Rosalina’s Kitchen

By Bernie Whitmore

Grafton Hill was the neighborhood I moved to when I first came to Worcester. Some mornings when I’d run past 83 Hamilton Street, a wiry old lady would be out front cleaning the sidewalk. She’d scold me, “Get a broom and sweep!” That was Moore’s Pharmacy, a business you never saw anyone enter or leave. When it finally closed, the storefront seemed doomed to the twisted mojo of sweeping-lady. Even initial attempts at restaurants were ill-fated. But then came a delightful change with Rosalina’s Kitchen.

Rosalina’s has been open for almost a year, but in that short time, the proprietors ~ Rose-Ellen & Angela Padavano ~ have established a following whose loyalty borders on fierce. The small dining area alternates between intimate and communal, usually the latter. The evening I joined a couple of friends for dinner we were all but inducted into the Red-Hat Society by a table of raucous ladies celebrating a birthday with kazoos and boxed Cabernet. If you don’t meet existing friends at Rosalina’s, you’ll usually make a few new ones.

This aforementioned loyalty hasn’t been built purely upon good looks and charm. Rosaline’s secret formula goes more like this: home-cooked Italian cuisine, quality ingredients, fair prices and a staff dedicated to caring service. These make plans for dinner at Rosalina’s something to look forward to.

Now that I’ve shared my fondness for Rosalina’s, let’s get to what really matters: the cuisine.

Everyone seems to have their own version of Fried Calamari, and it’s hard to recall a time when this appetizer wasn’t a universal menu item. But Rosalina’s takes the simple & honest approach to this classic: medium-sized pieces of freshly cut rings and tentacles fried ‘til just crisp and juicy, tossed with a sprinkling of salt and tiny flecks of fresh green herbs. A cup of marinara was provided for dipping, but wasn’t really necessary. How can I rave so much over something so basic? That’s what happens when you have a chef so confident in her talent and ingredients that she doesn’t need any flash.

For vegetarians who don’t wish to punish themselves with perpetual deprivation and boring fare, Rosalina’s has offerings that make meatless seem decadent. Take, for example, the Ricotta Puffs. A menu item for some time now, I’d longed to give them a try. Why was I waiting? Roughly the size and shape of plums, the order of three puffs was served on a platform fashioned of a thin filet of eggplant and served over gemelli pasta tossed in a broth of basil, diced tomatoes and olive oil.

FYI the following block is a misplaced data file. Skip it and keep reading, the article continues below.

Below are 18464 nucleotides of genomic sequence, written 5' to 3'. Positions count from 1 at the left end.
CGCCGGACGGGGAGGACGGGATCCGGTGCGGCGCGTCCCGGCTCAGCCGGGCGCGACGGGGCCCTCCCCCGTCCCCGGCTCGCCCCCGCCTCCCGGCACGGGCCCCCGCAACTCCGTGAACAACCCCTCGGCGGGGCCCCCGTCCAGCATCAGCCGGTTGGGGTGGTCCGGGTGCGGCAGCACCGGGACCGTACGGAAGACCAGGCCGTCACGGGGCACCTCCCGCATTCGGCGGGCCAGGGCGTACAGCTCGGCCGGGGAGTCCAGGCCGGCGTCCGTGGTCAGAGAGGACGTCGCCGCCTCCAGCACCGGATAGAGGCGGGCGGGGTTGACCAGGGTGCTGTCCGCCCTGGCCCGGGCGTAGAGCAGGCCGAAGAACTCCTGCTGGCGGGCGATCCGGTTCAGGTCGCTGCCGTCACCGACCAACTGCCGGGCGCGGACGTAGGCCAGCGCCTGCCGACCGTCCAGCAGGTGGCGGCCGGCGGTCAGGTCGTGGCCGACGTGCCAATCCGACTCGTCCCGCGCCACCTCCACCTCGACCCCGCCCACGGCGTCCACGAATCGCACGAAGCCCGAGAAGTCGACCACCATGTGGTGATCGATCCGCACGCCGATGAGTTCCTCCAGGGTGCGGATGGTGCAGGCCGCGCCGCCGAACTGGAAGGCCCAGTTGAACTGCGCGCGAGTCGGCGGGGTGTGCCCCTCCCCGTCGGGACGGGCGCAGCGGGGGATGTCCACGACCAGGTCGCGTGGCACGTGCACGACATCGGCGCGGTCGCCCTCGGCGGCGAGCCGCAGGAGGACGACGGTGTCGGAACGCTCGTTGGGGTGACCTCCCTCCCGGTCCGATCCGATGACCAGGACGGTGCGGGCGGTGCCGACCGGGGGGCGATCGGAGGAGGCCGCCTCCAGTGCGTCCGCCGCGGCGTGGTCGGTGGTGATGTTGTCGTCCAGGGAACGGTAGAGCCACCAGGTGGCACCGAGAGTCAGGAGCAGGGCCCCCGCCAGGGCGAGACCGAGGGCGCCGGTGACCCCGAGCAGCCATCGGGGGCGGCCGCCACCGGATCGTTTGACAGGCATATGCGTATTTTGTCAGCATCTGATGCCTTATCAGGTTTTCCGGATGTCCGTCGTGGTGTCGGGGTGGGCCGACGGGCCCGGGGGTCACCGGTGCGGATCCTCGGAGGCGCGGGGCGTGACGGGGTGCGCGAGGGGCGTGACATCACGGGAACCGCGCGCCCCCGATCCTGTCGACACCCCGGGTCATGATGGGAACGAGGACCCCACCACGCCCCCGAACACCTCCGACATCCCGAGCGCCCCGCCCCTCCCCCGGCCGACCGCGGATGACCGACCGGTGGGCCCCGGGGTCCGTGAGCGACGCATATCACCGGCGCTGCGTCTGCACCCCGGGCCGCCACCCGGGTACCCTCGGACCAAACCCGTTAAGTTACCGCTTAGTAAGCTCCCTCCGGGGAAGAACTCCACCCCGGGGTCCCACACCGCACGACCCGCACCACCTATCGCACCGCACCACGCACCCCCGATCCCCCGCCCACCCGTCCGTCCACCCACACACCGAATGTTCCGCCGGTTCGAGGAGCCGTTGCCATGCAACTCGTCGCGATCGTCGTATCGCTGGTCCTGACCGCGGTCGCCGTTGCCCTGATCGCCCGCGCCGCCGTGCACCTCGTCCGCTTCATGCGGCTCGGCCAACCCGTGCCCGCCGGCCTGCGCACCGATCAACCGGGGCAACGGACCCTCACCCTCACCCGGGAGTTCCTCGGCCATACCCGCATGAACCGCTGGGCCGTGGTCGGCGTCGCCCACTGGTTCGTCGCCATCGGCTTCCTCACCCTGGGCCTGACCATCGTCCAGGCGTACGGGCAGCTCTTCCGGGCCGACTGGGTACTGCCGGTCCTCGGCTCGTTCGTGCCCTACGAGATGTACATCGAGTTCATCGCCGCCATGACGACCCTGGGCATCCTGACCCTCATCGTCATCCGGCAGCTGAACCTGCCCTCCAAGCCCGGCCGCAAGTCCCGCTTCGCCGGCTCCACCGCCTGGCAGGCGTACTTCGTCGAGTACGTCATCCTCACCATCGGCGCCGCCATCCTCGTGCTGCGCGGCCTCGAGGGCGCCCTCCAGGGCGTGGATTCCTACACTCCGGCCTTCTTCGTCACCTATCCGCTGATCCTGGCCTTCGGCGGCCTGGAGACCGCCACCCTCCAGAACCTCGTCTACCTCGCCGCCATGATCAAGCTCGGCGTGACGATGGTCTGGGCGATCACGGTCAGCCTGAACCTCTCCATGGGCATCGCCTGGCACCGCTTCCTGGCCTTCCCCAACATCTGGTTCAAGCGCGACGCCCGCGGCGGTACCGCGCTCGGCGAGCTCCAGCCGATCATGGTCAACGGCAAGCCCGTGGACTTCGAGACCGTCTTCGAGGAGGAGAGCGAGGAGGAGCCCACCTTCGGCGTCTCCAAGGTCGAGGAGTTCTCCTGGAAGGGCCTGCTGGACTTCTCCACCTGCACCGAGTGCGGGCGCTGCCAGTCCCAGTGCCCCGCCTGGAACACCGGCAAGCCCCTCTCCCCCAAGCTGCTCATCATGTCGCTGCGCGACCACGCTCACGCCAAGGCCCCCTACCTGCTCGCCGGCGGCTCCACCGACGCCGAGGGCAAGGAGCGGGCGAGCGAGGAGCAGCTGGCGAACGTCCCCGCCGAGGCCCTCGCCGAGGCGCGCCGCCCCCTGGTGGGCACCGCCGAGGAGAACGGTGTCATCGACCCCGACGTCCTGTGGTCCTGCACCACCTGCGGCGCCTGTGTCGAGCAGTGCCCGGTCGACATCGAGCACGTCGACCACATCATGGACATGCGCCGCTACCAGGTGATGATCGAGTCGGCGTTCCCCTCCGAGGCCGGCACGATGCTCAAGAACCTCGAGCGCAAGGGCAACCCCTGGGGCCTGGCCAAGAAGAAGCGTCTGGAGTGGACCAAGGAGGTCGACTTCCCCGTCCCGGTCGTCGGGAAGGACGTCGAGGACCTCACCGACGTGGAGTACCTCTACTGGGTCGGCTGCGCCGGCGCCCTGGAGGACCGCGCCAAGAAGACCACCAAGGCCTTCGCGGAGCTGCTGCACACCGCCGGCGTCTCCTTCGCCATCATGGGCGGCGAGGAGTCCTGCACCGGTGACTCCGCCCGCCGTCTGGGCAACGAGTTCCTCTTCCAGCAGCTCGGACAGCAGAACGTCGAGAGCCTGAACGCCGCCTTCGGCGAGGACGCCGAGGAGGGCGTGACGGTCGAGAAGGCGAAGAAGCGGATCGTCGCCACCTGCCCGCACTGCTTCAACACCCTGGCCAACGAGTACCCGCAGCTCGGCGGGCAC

Lynn, our usual waitress, had advised that the puffs packed a spicy kick, but I daresay this warning was unnecessary. I found their crunchy golden-brown exteriors held a fluffy mixture of ricotta blended with savory herbs and, perhaps, some eggy richness.

Across the table, my friends were equally engaged with their meals; one chose an order of Veal Parmigiana served with gemelli pasta and, per request, marinara on the side. Admittedly, it was basic Italian fare, but I wasn’t complaining; he’d brought the large bottle of Malbec.

My other friend decided to try Rosalina’s Design-A-Dish, a special offered on Wednesdays. A special menu lists various proteins (choose two), up to three vegetable/add-ins, pasta options and an impressive range of sauces and pastas. He devised an impressive meal: scallops and shrimp over cheese ravioli tossed in Fra Diavolo sauce. On the side he constructed a mini antipasto of artichoke hearts, roasted peppers and prosciutto.

Illustrating how different Design-A-Dish can be, one of the ladies next to us ordered Chicken Breast with Maple Cream Sauce. I think it would be wise to go to their website, consult the special menu and pre-design something that you’ve always wanted. The chef seems game for anything.

My first meal at Rosalina’s Kitchen, Baby Clams over Linguini, was enough to assure me that this was a kitchen that had mastered the fundamentals and cuts no corners with quality ingredients. If I’d never strayed from it, I’d remain a loyal customer. However, this is a menu of classic Italian cuisine with some rustic twists and turns making it well worth return trips for exploration.


83 Hamilton Street in Worcester
508-926-8887 |